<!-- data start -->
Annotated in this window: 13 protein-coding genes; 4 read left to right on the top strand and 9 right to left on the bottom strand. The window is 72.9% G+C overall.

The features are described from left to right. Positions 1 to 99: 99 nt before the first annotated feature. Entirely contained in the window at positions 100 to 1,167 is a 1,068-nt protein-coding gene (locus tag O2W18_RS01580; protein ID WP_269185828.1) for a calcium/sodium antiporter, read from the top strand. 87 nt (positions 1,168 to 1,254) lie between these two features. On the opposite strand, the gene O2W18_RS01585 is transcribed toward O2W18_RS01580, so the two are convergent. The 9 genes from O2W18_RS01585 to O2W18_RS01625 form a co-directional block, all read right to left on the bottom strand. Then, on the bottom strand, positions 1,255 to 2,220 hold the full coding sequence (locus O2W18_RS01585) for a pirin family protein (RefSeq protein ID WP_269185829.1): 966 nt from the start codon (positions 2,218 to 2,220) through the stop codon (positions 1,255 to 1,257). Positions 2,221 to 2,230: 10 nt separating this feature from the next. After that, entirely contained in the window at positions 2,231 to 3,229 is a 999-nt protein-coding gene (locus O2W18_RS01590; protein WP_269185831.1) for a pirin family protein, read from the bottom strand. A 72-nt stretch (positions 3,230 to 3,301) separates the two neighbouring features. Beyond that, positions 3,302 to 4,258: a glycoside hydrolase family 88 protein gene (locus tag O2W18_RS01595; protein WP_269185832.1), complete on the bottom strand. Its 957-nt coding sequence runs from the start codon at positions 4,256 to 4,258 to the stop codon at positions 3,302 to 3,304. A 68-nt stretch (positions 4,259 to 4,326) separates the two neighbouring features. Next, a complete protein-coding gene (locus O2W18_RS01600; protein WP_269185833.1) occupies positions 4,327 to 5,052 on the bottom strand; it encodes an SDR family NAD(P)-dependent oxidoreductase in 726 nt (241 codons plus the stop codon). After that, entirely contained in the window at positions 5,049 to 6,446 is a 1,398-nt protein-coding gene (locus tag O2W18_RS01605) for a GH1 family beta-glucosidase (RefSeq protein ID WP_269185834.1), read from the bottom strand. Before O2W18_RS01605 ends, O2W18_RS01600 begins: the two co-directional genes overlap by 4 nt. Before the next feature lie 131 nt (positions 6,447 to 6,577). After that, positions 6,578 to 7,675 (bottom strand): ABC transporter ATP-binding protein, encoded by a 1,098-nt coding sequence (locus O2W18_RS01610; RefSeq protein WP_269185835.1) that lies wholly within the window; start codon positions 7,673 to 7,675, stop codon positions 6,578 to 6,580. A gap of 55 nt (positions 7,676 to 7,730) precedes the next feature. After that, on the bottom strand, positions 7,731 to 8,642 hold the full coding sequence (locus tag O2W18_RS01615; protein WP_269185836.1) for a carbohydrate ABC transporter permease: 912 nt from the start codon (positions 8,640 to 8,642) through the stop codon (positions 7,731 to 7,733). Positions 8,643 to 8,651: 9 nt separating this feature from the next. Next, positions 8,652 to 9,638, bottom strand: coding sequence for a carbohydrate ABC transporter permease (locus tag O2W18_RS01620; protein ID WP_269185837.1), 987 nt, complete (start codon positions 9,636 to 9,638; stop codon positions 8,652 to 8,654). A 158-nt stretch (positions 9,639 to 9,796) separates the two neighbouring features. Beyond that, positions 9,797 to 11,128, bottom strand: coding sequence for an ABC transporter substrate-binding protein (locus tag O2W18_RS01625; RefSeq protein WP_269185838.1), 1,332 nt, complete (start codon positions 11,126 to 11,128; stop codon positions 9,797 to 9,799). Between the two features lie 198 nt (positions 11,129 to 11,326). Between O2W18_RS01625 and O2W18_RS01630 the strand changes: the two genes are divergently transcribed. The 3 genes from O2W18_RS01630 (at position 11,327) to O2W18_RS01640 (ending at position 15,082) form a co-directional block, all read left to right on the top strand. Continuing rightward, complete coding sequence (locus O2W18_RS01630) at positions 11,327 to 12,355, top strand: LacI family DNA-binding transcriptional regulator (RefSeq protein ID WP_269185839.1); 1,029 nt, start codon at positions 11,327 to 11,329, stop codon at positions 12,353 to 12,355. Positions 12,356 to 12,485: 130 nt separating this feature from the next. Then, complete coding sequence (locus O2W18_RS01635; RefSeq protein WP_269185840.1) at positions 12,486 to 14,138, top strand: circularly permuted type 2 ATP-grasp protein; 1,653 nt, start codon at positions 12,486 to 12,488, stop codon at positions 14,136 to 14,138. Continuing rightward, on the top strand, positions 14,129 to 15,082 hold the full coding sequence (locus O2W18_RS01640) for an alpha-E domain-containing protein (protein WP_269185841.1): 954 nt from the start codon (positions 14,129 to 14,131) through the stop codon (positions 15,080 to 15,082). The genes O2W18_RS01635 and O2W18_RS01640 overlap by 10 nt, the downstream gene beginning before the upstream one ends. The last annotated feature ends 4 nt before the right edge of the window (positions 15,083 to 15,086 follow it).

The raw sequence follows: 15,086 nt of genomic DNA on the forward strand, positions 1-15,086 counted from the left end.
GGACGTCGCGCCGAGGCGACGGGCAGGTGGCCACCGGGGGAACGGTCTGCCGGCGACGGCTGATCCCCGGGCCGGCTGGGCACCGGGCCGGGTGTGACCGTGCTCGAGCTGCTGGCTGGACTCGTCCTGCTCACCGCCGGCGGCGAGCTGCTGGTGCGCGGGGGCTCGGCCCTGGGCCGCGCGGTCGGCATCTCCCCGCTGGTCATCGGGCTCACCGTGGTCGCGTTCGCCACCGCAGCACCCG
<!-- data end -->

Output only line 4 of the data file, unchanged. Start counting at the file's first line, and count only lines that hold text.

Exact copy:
GGACGTCGCGCCGAGGCGACGGGCAGGTGGCCACCGGGGGAACGGTCTGCCGGCGACGGCTGATCCCCGGGCCGGCTGGGCACCGGGCCGGGTGTGACCGTGCTCGAGCTGCTGGCTGGACTCGTCCTGCTCACCGCCGGCGGCGAGCTGCTGGTGCGCGGGGGCTCGGCCCTGGGCCGCGCGGTCGGCATCTCCCCGCTGGTCATCGGGCTCACCGTGGTCGCGTTCGCCACCGCAGCACCCG